I see people every single day at work who have had to make these desicions. Do they WANT to be brought back? Do they WANT to be Intubated? Do they WANT CPR done? Do they WANT a "full code" done on them? Its a difficult situation, but one that every single person should assess for themselves. I already have, and have designated my father as my durable power of attourney, and he knows my wishes. If he passes before me, I will have to find somebody else.

There is a man on my floor now, who had to get a court order to make his wife NOT be his next of kin, because he WANTS to have everything done in the "worse case" but she doesnt believe in that. Its a touchy subject, but everybody should consider it and have it addressed, before it is too late.
Thirty Millionth Hit
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#6 Posted on 31.3.04 0223.50
Reposted on: 31.3.11 0224.40
My mother made it very clear that she wanted a DNR order on her, and my family had to watch her die when they "pulled the plug" on her.

It's been 4 months, and I'm still fucked up by the whole experience of watching her take her last breath.

Watch her become a brain dead veg, or just end her, and our, suffering. I'm glad she wanted a DNR order, I couldn't bare to watch her just be a veg with no hope of recovery for months on end.
The Amazing Salami
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#7 Posted on 31.3.04 0818.30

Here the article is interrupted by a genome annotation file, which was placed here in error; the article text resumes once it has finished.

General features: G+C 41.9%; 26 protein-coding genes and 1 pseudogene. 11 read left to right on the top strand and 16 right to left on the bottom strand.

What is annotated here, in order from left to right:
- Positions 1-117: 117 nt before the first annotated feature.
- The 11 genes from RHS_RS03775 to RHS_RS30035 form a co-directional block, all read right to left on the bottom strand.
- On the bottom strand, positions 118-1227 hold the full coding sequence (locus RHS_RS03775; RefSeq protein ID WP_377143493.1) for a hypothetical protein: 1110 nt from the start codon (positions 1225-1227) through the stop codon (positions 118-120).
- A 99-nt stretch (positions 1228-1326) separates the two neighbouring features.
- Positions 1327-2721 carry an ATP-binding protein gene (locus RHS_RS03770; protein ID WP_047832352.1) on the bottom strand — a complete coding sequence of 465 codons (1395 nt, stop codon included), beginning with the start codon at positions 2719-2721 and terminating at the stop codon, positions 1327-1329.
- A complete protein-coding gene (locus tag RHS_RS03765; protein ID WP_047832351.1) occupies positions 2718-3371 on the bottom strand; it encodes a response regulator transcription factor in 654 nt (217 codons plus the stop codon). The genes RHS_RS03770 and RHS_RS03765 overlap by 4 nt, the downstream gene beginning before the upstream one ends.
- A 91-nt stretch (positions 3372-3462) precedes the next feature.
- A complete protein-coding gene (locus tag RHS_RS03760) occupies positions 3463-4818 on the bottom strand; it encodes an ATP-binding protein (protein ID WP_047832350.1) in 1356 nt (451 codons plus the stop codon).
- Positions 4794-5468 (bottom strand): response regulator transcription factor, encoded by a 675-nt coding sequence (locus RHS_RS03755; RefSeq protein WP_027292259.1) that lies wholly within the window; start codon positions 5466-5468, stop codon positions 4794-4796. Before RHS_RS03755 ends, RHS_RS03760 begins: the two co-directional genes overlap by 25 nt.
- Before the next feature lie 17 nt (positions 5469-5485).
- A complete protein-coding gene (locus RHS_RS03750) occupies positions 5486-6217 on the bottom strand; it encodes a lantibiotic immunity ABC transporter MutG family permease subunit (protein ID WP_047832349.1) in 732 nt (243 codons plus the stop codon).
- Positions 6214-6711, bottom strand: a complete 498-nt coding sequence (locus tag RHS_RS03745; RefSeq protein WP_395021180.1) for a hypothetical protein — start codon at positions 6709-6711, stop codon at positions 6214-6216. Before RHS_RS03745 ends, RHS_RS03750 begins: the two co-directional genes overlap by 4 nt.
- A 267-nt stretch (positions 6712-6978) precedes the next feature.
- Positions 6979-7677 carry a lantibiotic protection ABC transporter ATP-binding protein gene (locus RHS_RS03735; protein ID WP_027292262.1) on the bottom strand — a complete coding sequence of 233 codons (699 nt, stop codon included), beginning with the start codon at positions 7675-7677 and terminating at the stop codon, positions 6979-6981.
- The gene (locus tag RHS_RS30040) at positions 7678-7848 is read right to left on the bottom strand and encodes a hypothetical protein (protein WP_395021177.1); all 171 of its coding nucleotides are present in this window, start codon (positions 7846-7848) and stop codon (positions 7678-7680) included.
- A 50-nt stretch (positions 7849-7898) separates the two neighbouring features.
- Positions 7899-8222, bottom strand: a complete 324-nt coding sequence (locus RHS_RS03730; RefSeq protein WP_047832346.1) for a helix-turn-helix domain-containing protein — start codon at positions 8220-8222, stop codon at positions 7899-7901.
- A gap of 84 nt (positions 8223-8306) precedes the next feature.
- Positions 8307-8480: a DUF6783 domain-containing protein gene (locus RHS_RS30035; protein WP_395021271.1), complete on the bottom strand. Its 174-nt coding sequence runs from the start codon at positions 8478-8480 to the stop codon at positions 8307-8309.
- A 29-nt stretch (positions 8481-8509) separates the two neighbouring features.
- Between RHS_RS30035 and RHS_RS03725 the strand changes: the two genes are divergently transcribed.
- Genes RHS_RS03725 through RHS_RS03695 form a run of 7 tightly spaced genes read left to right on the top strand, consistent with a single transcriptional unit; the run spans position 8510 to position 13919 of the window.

Reposted on: 31.3.11 0819.57
    Originally posted by Eddie Famous
    Moved to Politics.

I debated on whether it was Politics or Random when I posted it. I couldn't find a blatant political affiliation with either viewpoint, so I stuck it in Random.


Nate The Snake
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#8 Posted on 31.3.04 1749.49
Reposted on: 31.3.11 1751.09
I just lost a great-aunt a couple of weeks ago who originally had a DNR... she had a massive heart attack that caused some major damage to an already sick heart, and it was pretty much over. During a brief period right afterward where she was still conscious her husband convinced her to let them keep her on machines, but after a short time he changed his mind and let them unplug her. It was two days before she passed.

I can't imagine a more horrible choice. Hope and miracles are easy to think about from a safe distance, but when you're right there and a miracle is all you can hope for? No thanks. Save the miracle for someone else, I couldn't force anyone I cared about to make that decision.